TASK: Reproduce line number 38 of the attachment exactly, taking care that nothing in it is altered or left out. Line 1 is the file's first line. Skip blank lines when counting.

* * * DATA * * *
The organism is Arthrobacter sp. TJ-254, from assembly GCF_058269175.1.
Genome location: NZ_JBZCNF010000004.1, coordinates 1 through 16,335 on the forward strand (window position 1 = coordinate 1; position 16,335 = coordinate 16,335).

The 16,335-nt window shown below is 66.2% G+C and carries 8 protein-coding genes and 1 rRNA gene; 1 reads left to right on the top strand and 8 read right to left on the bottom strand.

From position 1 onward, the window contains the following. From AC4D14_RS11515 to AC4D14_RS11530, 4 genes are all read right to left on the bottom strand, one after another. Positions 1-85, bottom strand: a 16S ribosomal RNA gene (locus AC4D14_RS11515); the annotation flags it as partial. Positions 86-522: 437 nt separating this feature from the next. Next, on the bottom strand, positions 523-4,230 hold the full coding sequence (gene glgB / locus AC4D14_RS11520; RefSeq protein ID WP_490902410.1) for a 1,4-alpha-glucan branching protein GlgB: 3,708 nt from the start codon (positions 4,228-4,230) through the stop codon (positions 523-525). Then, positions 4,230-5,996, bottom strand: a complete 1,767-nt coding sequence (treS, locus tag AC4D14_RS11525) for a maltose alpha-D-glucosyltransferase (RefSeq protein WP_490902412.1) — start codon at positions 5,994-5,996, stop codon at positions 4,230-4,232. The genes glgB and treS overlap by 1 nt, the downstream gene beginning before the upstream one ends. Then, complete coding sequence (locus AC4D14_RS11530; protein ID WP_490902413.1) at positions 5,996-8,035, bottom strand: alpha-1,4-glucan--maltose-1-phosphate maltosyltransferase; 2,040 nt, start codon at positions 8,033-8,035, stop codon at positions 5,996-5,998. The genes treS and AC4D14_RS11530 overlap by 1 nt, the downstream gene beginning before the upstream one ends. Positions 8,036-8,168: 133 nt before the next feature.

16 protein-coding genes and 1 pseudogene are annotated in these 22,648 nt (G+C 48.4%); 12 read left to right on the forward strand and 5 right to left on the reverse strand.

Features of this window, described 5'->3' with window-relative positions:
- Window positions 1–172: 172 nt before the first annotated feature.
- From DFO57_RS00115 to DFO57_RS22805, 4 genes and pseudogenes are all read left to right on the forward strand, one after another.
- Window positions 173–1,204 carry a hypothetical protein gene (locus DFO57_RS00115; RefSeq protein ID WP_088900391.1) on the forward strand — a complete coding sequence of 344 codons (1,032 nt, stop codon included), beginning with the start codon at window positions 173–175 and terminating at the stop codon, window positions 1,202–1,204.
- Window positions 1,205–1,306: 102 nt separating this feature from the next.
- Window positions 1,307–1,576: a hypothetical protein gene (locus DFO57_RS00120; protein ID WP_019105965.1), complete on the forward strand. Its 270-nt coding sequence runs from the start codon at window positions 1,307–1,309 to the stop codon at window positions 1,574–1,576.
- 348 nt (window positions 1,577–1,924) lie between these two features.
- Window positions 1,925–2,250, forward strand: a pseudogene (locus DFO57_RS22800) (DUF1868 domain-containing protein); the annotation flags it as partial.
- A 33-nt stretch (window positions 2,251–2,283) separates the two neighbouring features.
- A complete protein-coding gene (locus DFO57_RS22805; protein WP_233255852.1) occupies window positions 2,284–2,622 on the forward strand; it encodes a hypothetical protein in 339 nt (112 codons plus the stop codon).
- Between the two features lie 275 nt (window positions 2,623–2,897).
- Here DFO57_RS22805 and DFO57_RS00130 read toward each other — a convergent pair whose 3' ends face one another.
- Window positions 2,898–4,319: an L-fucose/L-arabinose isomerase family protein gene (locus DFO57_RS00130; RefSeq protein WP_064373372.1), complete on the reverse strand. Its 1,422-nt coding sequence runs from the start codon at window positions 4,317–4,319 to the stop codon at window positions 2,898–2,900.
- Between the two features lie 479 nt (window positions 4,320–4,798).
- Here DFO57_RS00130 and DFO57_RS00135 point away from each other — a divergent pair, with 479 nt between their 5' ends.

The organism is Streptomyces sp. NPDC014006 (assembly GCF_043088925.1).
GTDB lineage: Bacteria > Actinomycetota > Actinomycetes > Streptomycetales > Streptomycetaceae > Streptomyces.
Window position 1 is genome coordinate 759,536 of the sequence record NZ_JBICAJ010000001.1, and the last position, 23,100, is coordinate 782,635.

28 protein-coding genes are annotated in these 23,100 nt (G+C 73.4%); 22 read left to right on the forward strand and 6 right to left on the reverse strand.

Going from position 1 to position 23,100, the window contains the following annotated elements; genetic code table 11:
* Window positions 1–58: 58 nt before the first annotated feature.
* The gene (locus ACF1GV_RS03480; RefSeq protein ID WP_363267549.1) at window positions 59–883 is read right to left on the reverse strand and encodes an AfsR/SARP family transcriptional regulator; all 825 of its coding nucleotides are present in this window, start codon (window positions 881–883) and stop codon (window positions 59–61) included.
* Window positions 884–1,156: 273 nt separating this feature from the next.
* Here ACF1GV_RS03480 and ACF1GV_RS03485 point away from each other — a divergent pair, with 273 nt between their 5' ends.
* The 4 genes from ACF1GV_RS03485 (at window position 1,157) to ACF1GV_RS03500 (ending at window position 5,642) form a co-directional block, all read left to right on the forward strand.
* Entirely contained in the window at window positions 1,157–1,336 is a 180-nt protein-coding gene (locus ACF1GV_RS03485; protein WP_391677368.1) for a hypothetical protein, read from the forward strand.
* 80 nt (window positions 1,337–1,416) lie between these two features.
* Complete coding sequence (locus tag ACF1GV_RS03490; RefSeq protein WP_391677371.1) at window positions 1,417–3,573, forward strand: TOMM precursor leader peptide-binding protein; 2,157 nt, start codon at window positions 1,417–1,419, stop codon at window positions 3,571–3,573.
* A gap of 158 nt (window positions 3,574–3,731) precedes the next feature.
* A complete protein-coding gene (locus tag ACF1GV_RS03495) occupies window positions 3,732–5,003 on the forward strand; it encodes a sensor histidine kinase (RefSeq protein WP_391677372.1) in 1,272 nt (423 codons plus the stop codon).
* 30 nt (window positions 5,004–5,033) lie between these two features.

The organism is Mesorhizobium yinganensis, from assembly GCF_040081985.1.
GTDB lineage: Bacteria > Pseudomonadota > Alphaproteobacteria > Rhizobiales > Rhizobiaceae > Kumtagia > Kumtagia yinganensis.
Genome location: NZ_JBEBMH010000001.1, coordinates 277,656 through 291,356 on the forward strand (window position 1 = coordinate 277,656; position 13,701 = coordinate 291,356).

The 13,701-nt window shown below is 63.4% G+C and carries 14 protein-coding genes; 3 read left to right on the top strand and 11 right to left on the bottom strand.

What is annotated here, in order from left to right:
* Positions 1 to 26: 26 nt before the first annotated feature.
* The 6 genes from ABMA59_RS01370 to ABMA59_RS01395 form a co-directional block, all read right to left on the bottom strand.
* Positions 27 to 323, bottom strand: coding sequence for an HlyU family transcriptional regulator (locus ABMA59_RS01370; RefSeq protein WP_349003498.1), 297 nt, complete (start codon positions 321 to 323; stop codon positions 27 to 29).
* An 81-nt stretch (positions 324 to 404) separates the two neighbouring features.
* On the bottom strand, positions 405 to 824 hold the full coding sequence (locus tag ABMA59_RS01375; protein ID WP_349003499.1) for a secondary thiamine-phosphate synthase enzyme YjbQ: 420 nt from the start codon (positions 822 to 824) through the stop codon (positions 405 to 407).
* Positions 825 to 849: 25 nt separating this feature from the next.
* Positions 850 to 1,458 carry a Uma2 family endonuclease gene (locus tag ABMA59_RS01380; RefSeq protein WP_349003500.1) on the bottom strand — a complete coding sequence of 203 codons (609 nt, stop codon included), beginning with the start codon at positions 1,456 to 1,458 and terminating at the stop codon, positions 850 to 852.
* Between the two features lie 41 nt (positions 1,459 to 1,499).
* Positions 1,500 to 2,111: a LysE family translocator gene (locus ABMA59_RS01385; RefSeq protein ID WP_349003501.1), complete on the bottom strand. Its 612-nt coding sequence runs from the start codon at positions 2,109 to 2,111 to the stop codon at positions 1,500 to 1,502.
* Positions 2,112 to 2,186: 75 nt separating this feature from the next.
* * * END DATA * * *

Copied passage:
GTDB lineage: Bacteria > Pseudomonadota > Alphaproteobacteria > Rhizobiales > Rhizobiaceae > Kumtagia > Kumtagia yinganensis.